Education Department must do more to understand — and close — the homework gap
July 20, 2018
The agency has taken steps to address the digital divide in schools, but there's more work to be done, FCC Commissioner Jessica Rosenworcel writes.
The Verizon Foundation has ramped up its commitment to STEM education, announcing a $200 million investment and plans to reach 5 million more students.
Patience Wait is a freelance writer and former journalist, covering the information technology market for industry-leading trade sites. She has won...
Dawn Martesi, from Neil Armstrong Middle School used to be a special education teacher. Today, she’s the school’s Verizon Innovative Learning (VIL) instructional coach, overseeing technology implementation and instruction, as well as all of the one-to-one devices provided by the Verizon Foundation as part of a grant the Bristol Township, Pennsylvania, school received several years ago.
To date, the foundation has awarded VIL grants to 100 middle schools across the country. Its new goal, announced Monday, is to enroll another 100 middle schools by the end of 2020 and invest more than $200 million in STEM education. Through this new plan, the foundation hopes to reach additional students the way it has reached those in Bristol Township — 5 million students by 2023, to be exact.
“The whole premise when we got the devices [was] that it wasn’t about having the device, it was about how do you change learning,” Martesi told EdScoop. “It was to focus on how to foster creativity and collaboration. Bristol Township was pretty behind the times before this grant; [it] was like a complete shakeup.”
One element of the VIL program is to implement “Tiger Techs” — selected 8th grade students who provide sort of an in-house IT tech support for both students and teachers.
“It’s kind of a leadership program,” Martesi said. “These 8th graders are in charge of teaching digital citizenship [to younger students], showing teachers new apps.”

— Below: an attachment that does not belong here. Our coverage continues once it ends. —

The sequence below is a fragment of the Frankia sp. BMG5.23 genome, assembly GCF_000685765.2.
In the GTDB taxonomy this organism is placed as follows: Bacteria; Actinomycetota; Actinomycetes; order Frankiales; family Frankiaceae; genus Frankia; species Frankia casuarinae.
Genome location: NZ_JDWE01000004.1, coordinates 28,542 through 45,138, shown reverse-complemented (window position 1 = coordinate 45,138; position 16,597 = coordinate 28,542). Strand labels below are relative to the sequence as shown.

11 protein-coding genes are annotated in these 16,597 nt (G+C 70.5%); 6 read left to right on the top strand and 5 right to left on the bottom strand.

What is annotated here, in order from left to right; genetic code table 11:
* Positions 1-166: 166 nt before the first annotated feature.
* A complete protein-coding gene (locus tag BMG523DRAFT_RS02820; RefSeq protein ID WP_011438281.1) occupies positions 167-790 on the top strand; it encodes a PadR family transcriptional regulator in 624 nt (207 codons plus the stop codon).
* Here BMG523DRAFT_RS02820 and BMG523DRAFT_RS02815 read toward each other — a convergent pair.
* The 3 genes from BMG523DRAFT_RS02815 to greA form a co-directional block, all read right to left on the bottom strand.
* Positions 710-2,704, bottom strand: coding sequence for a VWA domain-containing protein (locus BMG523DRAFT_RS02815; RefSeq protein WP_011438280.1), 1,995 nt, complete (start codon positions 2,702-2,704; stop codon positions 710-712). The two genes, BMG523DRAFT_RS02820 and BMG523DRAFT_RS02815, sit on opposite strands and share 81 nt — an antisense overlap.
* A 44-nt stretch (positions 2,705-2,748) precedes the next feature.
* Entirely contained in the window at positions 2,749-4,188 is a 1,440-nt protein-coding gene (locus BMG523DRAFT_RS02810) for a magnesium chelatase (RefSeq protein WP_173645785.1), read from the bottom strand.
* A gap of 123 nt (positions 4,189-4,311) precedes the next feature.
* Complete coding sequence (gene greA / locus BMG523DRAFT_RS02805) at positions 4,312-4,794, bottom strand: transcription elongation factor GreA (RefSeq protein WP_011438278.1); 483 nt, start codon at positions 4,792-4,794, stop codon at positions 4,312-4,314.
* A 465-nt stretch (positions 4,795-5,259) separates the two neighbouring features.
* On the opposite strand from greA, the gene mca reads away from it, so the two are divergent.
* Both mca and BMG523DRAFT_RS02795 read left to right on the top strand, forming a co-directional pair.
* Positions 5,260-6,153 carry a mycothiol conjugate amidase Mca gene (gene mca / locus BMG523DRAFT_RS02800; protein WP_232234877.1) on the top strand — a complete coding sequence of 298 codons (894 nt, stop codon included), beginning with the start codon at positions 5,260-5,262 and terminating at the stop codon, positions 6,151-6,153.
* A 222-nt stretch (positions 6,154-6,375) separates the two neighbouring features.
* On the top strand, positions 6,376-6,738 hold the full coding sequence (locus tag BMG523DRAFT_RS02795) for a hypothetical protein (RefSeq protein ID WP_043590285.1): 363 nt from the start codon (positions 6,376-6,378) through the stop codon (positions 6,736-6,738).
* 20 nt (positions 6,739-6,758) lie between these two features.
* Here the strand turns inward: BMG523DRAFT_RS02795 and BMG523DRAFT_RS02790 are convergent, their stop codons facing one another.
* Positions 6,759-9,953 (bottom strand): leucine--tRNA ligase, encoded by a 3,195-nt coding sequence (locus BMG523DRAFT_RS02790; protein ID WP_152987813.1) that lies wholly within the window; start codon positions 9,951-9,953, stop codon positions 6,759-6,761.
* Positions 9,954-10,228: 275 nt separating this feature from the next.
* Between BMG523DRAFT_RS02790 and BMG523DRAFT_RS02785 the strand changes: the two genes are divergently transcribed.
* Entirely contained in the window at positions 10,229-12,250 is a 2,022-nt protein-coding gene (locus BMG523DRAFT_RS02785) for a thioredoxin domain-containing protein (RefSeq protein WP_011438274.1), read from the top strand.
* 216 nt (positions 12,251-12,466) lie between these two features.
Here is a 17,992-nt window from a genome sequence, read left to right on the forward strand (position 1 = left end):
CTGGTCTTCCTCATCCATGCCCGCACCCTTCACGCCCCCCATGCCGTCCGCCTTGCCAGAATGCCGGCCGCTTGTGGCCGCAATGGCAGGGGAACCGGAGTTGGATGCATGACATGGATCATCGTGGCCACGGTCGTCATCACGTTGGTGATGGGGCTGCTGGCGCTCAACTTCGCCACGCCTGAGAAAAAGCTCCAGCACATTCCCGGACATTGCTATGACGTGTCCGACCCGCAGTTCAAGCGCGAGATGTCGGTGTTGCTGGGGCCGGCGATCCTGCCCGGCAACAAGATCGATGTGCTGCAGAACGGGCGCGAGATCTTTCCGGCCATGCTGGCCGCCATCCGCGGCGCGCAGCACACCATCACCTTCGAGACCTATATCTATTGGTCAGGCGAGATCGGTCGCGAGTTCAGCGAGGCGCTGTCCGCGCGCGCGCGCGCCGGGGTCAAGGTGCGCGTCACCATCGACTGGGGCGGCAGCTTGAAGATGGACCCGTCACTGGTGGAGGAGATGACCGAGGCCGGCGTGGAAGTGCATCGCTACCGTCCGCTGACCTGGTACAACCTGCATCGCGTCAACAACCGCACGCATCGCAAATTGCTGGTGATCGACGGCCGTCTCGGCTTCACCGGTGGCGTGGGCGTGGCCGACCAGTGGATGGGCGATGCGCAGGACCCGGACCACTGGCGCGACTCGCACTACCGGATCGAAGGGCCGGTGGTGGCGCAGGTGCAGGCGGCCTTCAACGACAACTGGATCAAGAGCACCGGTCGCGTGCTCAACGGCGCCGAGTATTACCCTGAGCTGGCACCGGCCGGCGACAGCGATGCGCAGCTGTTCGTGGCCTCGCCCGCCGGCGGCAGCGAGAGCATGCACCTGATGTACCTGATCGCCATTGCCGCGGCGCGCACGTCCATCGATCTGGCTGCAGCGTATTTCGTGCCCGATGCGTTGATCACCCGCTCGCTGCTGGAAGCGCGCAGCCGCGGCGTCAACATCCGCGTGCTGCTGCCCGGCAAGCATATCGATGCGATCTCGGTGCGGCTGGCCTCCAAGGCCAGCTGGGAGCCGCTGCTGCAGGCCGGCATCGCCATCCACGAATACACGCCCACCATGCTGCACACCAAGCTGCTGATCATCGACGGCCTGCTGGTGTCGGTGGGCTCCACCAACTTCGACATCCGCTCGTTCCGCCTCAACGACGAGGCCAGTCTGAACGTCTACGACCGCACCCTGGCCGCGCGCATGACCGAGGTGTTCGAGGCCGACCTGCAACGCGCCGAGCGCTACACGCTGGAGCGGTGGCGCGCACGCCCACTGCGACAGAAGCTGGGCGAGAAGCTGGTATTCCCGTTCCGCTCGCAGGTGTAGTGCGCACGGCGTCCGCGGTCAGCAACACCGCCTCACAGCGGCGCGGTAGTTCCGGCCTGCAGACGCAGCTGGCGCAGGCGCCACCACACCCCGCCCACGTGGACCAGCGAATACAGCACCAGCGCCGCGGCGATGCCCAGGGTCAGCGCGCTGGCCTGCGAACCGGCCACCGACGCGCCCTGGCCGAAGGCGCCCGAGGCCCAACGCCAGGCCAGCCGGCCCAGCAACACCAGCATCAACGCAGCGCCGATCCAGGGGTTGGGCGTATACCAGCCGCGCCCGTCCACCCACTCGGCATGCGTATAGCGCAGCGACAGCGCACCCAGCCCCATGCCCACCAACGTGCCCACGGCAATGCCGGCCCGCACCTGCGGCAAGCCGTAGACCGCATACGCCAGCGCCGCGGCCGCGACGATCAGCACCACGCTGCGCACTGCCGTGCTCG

Rose Kirk — president of the Verizon Foundation and chief corporate responsibility officer for Verizon — said VIL is not just a grant program.
“This is a true immersive partnership that lasts two or three years, not counting the prep year,” she said. “We provide every single student, teacher and administrator with a device loaded with their study plan … and [we work on] how to immerse the technology into their learning.”
For the next two weeks, through April 15, students, parents, teachers and administrators of middle schools across the United States can use Twitter to nominate their schools for the Verizon Innovative Learning program.
“Advocates should quote tweet and/or reply to one of a series of videos posted to the @Verizon Twitter handle … along with the school name and location, using #Humanability,” the company said in a statement.
The videos highlight the impact the VIL program has had on the schools that already are participating. When the NCAA men’s basketball championship game is on Monday night, one of the videos will be aired.
“This is an opportunity for us to evaluate and identify which ones to add to our partnership,” said Kirk.
Because the grant program is intended to help schools that don’t have as many resources, it is “focused on schools where there’s a significant amount of free or reduced lunch [participation], typically around 60 percent,” she said.
The VIL program targets middle schools because “that age is the sweet spot — kids are either motivated or turned off, the curriculum becomes harder, there’s more discipline,” Kirk said. The goal is to create a one-to-one curriculum — as was done in Martesi’s middle school — where every student and teacher has a device and lesson plans are tailored to each kid’s needs.
For those schools that are selected, it will be close to a year before technology shows up in the classroom. The foundation first invests a year in getting the school ready for the program.
“Teachers need to know what they’re going to do,” Kirk explained. “It’s making sure even at the district level they understand what’s involved … that devices are locked down, they have a management plan, making sure lesson plans are appropriately integrated, that [we] know what the school’s particular challenges are. [When] they kick off in the fall, they’re ready to rock and roll with the kids.”
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